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Ratings and Book Reviews (2 13 star ratings
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    Light mystery

    A Lady’s Guide to Etiquette and Murder is a cozy mystery about a widowed Lady who is trying to live her newly independent life, away from her in-laws who want her money, and also is sponsoring her younger sister for the debutante season. Basically, she has her hands full, but the fact is that her husband’s death may not have been a murder, her brother-in-law is contesting rights to her fortune, there is a new thief lurking in high society and the big task of keeping her sister away from the wrong kind of grooms, are all interrupting her new life. While the book is passably good as a mystery, it still leaves a lot to be desired in plot development. The writing tends to go over more description and exposition than needed, and Frances describing her every day life in minute detail is unnecessary, as it feels more like a teen diary than a mystery novel. There was also quite a lot of repetition, as characters would keep getting filled in and then they all would sit together and try to go over the clues. The characterization feels more natural, like novels actually written in that era (think Austen’s characterization) so that is a good thing, depending on how you like it. It also has little bursts of humor and the overall mood is light; there are not high stakes, but the consequences could be life-threatening at times. Romance is mild – like we know that George is going to be endgame, but we can wait for further books for Frances to want to get into another marriage. Ultimately, though, while the plot is good, the writing is what sort of ruined the enjoyment for me. But if you like light mysteries, it might be the book for you.
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    Exciting, Different, And Fun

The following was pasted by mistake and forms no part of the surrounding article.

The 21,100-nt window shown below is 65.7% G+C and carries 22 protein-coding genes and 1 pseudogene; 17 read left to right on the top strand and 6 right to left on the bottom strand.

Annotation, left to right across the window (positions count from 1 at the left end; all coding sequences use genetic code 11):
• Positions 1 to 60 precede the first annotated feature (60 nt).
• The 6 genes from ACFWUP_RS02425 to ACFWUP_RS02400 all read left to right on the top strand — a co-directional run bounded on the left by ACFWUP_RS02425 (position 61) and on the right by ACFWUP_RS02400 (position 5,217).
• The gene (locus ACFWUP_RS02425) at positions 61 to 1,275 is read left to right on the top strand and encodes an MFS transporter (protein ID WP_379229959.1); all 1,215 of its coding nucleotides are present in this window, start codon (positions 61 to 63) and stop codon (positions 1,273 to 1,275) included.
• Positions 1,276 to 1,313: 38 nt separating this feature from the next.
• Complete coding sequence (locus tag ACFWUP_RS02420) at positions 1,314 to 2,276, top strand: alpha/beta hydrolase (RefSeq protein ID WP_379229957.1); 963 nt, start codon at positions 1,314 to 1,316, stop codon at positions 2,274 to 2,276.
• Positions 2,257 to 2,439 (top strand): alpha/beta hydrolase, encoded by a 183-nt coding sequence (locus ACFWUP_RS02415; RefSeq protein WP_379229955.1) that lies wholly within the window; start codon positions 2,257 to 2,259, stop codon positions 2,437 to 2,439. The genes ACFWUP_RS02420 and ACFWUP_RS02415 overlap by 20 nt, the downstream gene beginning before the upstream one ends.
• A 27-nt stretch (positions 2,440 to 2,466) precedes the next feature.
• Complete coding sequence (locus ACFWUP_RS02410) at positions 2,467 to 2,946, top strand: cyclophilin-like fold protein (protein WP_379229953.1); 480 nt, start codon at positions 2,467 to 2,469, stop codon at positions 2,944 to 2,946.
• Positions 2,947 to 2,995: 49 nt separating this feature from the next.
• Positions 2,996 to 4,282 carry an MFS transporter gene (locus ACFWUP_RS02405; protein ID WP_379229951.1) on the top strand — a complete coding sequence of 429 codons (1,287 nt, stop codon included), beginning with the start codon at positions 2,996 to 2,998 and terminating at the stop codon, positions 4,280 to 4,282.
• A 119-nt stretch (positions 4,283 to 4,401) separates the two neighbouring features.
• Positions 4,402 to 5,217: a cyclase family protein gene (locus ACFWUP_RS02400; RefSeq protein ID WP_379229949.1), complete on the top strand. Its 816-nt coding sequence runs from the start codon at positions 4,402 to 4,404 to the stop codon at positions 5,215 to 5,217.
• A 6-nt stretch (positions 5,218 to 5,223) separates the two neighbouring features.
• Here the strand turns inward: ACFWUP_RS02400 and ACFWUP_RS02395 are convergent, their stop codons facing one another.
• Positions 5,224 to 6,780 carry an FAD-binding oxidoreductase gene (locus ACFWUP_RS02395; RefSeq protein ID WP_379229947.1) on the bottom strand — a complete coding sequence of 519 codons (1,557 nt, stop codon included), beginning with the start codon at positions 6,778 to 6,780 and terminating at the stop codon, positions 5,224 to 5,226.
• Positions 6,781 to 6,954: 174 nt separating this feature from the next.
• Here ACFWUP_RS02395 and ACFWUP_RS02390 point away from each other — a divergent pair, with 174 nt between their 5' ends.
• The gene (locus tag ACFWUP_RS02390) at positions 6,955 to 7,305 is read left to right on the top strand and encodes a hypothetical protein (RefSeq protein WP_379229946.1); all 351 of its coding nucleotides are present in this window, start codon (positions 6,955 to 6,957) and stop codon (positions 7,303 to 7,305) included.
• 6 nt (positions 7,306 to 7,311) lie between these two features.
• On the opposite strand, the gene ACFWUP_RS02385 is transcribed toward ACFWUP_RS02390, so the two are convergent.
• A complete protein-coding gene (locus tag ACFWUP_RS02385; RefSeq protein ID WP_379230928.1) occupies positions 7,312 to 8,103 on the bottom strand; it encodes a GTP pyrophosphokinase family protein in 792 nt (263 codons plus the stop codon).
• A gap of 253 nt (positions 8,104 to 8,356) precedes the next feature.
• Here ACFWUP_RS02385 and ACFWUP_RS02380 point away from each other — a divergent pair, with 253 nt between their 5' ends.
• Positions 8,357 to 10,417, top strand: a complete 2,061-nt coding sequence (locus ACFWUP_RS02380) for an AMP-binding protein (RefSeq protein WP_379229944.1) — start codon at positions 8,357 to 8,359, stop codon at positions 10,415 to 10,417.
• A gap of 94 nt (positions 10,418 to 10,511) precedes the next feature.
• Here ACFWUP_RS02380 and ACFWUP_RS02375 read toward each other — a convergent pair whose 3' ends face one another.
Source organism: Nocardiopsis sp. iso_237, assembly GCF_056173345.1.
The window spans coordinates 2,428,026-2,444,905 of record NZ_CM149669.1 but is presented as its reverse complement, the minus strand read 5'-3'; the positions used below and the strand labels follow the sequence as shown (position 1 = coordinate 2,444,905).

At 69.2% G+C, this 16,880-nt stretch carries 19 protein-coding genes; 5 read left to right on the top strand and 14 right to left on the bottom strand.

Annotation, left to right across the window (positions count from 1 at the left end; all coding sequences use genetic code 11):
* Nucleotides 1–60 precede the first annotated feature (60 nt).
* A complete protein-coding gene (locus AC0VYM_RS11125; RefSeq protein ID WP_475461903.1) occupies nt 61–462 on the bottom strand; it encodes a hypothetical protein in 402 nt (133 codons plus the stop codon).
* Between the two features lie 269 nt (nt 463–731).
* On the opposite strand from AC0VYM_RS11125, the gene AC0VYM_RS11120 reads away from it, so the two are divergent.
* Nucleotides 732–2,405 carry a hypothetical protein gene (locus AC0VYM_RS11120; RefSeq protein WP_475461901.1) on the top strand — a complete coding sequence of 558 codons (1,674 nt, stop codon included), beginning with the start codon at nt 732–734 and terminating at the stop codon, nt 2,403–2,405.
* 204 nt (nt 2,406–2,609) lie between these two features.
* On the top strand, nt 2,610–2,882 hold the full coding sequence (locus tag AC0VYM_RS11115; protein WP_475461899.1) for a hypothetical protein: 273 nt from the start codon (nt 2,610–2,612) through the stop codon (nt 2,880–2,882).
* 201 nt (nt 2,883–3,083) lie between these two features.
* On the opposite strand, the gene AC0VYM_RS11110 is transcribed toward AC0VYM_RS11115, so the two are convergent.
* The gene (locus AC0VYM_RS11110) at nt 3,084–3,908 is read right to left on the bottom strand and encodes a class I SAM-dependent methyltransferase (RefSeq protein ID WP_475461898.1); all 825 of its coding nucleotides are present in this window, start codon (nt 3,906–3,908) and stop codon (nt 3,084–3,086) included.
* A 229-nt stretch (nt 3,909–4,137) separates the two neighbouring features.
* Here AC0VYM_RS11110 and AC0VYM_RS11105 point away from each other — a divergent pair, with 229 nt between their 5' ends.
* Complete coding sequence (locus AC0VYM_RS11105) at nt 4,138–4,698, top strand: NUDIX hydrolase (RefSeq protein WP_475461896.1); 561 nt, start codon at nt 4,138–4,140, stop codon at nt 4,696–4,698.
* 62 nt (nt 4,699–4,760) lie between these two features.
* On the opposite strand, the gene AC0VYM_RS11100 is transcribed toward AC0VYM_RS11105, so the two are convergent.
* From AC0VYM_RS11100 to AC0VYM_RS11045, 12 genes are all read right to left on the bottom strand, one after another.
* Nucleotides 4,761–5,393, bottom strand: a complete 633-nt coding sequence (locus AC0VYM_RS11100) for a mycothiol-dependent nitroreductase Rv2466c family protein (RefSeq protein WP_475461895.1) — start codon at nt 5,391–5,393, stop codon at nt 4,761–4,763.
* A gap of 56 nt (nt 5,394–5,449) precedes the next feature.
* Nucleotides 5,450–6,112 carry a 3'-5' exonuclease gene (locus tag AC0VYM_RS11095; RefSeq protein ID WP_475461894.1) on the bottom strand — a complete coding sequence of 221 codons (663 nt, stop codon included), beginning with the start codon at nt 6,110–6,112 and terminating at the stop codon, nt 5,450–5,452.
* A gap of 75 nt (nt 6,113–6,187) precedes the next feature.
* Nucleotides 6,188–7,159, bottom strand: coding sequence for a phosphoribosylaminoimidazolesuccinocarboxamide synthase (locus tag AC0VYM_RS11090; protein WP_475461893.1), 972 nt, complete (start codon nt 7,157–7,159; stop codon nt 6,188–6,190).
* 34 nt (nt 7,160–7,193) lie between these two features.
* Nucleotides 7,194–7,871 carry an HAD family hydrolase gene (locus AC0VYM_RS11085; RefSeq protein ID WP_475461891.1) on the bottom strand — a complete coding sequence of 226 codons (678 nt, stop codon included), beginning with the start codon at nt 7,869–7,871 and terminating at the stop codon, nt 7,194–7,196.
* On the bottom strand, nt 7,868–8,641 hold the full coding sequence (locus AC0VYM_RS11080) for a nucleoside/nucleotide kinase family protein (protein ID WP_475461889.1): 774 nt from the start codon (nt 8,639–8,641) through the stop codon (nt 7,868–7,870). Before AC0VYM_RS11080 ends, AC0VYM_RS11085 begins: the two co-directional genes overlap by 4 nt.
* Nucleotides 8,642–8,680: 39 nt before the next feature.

A year after losing a husband etiquette states you leave off your mourning. In A Lady’s Guide To Etiquette And Murder, Frances Wynn is more than ready to put aside her mourning. It is bad enough that she is only 27, but the fact that her husband had died in the bed of his mistress made moving on just that little easier. Finally, she is able to escape the money pit which is the family estate and look forward to taking up residence in her new London townhouse. One bright light on her horizon is a visit from her sister Lily. She has been sent from America by their parents so Frances can bring her out in London. A whirlwind of engagements and shopping ensues. But with the new beginning, and her sister’s social whorl comes unexpected complications. Someone has sent an anonymous letter accusing Frances of murdering her husband. While she did not kill her husband, she certainly doesn’t want the police to find out about the real circumstances surrounding her husband’s death. With that, someone is burglarizing exclusive London parties and the burglar just may be one of her sister’s suitors. Exciting, Different, And Fun This is not your typical mystery nor your typical Victorian romance. I really like how it is a complete departure from what you would expect. The main character is reluctant in the extreme to have to investigate the mysteries going on around her. This is not typical for your average mystery novel. Frances is a very resourceful woman, determined to make her own way after a disastrous marriage. She’s an interesting character and I think there is definitely more to see here. Throughout the book, Frances struggles to figure out how she will make ends meet now that her father‘s investments have failed. Not having those resources to fall back on means she will need energy source of income. One suggestion is that she bring out other American debutantes for a London season. This, I think, will create an opportunity for plenty of interesting situations and I am looking forward to the series. Reviewed for LnkToMi iRead in response to a complimentary copy of the book provided by the publisher in hopes of an honest review.

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